Outsourcing Software Development - You Get What You Pay For
This post is excerpting / paraphrasing a section that appeared in our July 2008 newsletter. I'd really love to hear your thoughts on this.
Over the past months, I have been approached by several different companies to help them clean up someone else’s mess (actually, disaster). Some of these companies we’ve been able to help (essentially rewriting their system), some we’ve had to turn down, and a few we are still in the midst of discussions and specifications. The details are different, but the recurring theme is the same: a company looks to outsource some or all of its software development in order to save money. They find a vendor who offers to do the work for a low price. X months and Y thousands of dollars later, they sadly realize that the reason the vendor was so inexpensive is because the system they delivered is close to useless. Then they call me.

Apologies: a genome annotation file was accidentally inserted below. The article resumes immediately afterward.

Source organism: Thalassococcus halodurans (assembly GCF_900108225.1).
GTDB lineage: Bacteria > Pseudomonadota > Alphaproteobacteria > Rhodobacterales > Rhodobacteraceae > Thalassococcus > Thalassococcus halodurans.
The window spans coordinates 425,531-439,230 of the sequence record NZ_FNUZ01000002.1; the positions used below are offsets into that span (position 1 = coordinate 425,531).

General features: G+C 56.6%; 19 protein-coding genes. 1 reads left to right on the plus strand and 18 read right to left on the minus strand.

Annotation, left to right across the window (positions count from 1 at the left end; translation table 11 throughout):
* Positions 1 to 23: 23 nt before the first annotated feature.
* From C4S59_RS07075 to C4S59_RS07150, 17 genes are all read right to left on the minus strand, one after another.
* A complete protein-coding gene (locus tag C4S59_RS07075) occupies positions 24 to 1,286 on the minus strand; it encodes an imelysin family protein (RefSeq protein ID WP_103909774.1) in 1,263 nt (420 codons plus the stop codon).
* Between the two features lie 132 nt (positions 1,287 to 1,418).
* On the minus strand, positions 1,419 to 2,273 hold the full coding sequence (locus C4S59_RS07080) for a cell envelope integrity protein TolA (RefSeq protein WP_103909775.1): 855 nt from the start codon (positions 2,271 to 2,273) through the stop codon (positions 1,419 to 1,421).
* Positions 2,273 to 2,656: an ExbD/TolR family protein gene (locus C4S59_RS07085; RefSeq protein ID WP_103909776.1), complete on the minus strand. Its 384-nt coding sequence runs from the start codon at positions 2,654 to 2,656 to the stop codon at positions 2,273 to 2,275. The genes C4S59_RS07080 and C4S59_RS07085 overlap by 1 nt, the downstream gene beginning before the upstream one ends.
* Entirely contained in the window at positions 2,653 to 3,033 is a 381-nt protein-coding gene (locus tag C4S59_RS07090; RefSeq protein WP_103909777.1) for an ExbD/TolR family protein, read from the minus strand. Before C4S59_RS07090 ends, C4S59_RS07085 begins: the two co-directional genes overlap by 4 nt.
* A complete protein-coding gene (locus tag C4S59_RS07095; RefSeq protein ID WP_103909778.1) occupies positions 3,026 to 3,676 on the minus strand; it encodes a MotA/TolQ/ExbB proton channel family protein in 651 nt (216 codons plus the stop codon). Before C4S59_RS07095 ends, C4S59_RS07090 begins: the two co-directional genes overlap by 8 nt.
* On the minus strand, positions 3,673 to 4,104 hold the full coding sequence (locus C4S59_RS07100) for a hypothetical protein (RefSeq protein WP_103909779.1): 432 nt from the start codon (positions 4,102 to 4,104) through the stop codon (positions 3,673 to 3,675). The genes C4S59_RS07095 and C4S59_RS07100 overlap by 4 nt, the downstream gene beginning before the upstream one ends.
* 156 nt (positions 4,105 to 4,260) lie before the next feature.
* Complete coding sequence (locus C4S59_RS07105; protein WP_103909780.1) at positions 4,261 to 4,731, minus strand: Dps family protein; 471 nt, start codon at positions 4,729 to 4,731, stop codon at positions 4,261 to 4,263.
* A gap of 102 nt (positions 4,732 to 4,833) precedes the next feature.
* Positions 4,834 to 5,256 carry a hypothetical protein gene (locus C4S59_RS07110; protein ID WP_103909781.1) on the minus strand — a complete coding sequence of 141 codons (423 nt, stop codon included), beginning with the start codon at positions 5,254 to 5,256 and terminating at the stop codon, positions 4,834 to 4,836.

I’ve been thinking about why we at Renaissance are different from these other companies and developers. Sure, we have assembled a team of exceptional software developers – but everyone claims to have done that (even when obviously not true). Beyond raw talent and a great environment, why do we always succeed where others seem to fail? At Renaissance, we spend a lot of time and effort in evaluating, selecting, and continuously improving the tools, techniques, and technologies that we use for our projects. From what I’ve seen and heard from these other projects, the software vendors did not use recent technologies, did not use known and common best practices, failed to use any sort of structured process, and were unaware of the many tools available to make things easier and faster. I just don’t get it…
When it comes to outsourcing software development, like most things in life, you get what you pay for.